The Fresh Loaf

News & Information for Amateur Bakers and Artisan Bread Enthusiasts

Question about proofing!

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aminet's picture
aminet

Question about proofing!

I have a bid of problem with the final proofing.

How does everyone cover the dough for the final proofing? Usually plastic wrap or wet cloth or papertowl is used right?

I hate to cover them because it usualy sticks to it when trying to peel them off after the proofing.

Is it a bad idea to have hot water in the oven, kinda like a steamed oven, and put the uncovered dough in ? Or will that affect the dough when slashing(which Im also scared to do because it might deflate!)?

I usualy do the steamed oven for primary fermentation&final proofing when making soft enriched breads. It works quite well.

Some days, I just leave out the dough on the counter for final proofing withought covering it. Im just that scared of covering the dough!

 

 

Paddyscake's picture
Paddyscake

of oil on the top will do the trick..then cover with plastic wrap, bag etc.

susanfnp's picture
susanfnp

Hi Annie,

Try getting yourself some large plastic zip-type bags and slipping the loaves in there for proofing. If you're proofing in baskets or bowls, Hefty has some 2-quart bags that should be about right. If you need bigger, Ziploc has a variety of sizes up to XXL (or maybe XXXL) which can fit two half-sheet pans with room to spare.

I love these because they are almost infinitely reusable (just make sure they are dry before folding them up to store) and the plastic is heavy enough that I can usually tent it up and away from the dough so it doesn't stick. You can slo put something taller than the dough inside the bag to hold it up if the tenting doesn't work. Sometimes I put a damp towel in there too to keep the humidity up. But I don't like it to be too humid because then the dough gets all sticky.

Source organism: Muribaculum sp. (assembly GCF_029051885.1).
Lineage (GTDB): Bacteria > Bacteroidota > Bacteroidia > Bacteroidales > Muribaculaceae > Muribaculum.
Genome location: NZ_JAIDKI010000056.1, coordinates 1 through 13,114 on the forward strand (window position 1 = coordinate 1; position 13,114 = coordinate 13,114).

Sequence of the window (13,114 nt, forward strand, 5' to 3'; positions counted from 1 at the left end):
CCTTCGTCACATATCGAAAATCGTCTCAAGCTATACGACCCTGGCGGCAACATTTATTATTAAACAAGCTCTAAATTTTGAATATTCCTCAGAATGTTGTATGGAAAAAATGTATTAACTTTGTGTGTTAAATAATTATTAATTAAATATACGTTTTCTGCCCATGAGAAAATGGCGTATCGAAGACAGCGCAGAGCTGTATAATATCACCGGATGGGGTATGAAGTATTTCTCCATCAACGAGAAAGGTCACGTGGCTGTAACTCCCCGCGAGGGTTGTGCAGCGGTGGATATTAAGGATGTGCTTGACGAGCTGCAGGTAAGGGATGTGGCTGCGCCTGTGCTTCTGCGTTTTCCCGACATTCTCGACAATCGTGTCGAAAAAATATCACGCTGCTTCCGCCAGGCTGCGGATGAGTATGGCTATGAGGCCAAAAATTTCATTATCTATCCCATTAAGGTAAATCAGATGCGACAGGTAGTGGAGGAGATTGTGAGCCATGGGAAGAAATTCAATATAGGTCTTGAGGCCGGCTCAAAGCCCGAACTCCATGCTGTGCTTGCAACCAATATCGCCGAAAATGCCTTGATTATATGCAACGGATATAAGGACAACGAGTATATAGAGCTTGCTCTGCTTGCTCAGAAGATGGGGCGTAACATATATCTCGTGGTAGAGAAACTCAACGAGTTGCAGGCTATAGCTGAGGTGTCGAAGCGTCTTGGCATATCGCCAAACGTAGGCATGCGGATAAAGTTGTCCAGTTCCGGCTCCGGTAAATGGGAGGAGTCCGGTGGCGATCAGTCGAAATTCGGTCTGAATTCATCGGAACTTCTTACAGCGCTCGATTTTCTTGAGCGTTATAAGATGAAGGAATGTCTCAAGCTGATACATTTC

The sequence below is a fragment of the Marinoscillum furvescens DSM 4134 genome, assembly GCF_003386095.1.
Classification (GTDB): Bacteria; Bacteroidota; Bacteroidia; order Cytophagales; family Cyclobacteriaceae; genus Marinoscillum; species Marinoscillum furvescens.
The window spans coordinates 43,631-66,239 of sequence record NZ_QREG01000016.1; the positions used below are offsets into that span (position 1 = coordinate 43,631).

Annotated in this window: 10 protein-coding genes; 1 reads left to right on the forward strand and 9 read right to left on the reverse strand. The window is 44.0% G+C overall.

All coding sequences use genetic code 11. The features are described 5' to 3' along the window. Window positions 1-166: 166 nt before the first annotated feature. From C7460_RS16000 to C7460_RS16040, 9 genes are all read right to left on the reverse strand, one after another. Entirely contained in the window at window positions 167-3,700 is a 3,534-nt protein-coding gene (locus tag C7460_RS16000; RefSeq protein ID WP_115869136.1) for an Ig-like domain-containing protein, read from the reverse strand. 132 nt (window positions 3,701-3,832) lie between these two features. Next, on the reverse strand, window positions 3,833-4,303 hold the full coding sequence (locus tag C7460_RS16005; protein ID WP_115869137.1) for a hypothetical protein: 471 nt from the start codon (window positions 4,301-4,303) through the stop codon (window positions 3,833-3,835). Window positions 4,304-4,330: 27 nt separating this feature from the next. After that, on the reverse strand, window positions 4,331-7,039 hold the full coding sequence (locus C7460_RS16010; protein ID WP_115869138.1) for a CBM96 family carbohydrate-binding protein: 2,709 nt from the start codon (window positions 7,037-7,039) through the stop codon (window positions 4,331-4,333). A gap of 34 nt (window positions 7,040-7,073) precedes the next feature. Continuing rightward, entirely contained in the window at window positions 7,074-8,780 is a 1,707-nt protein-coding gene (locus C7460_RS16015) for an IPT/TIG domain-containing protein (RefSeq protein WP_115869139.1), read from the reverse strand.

I would not leave the dough uncovered when proofing because if the surface dries out it will impede rising.

Susanfnp

http://www.wildyeastblog.com

aminet's picture
aminet

This was a simple problem. and I feel kind of dumb for asking!

Both of you, thank you very much for the replies.

For some reason I did not like putting oil in the bowl during first firmentationa and i didn't understand the purpose of it, or maybe because I was lazy. So ofcorse I didnt bother puting oil for the final proofing either. 

I finally tried Putting oil on the plastic wrap, and it worked.

The tent idea is quite neat. It remindes me of comercial kitchens where I believe they put dough into a controled temp. and humidity place.

I wonder if a dried out dough can rehydrate in a steamed oven...

Larry Clark's picture
Larry Clark

plastic bowls or boxes. I've tried tenting, and a humid oven, all of which work, but I've found the boxes/bowls work just as well and are far easier to use. I rinse them with warm water, tap out the exess and cover the dough. The  dough doesn't dry out and you can see what's going on in there. I have yet to get anyting long enough for baguettes. The one draw back is, you have to store the @!%!# things.

LilliputLady's picture
LilliputLady

During the overnight retarded proofing in the refrigerator, I use those thin, cheap shower caps  - I go to the "dollar stores" and buy the shower caps, usually 8 for $1.  You can pull the top up, like a tent, so it is not resting on the dough.

The final proofing, I put the loaves on my ironing board in my laundry room, take off the plastic covers, and place a cloth (I use old 100# flour sack bags, cut into big squares.  My father brought these home from Helms Bakery in So. CA where he worked for 13 years).  You can use any lint-free cloth, however, like dish-drying towl.  I also think Martha Stewart sells "flour sack" material cloths.

The key for me is to dust the top of the dough with white rice flour at the moment I'm finished shaping the boules and putting them into their willow bannetons for their overnight rest.  The white rice flour looks great on the top of the baked boules.  Regular flour absorbs the moisture and becomes gummy, so white rice flour is the key to unsticky tops!

By the way, I make sure I'm doing laundry (washing and drying) when I'm final proofing, shut the door and it keeps the humidity in the room high. 

LilliputLady

 

 

aminet's picture
aminet

I have not yet tried the banneton or the basket with cloth lining. Thoes seem pretty advanced for me right now.

the shower cap covering is a good idea :)

 I was wondering why the flour I put over the dough before final proofing disappears before it goes into the oven. I need rice flour... !

Speaking of flour.. If you put flour on top of the dough, does that prevent proofing in any way? because proofing needs moist surface, and the whole point of covering the dough is to prevent skin from forming. Im a bit confused about this.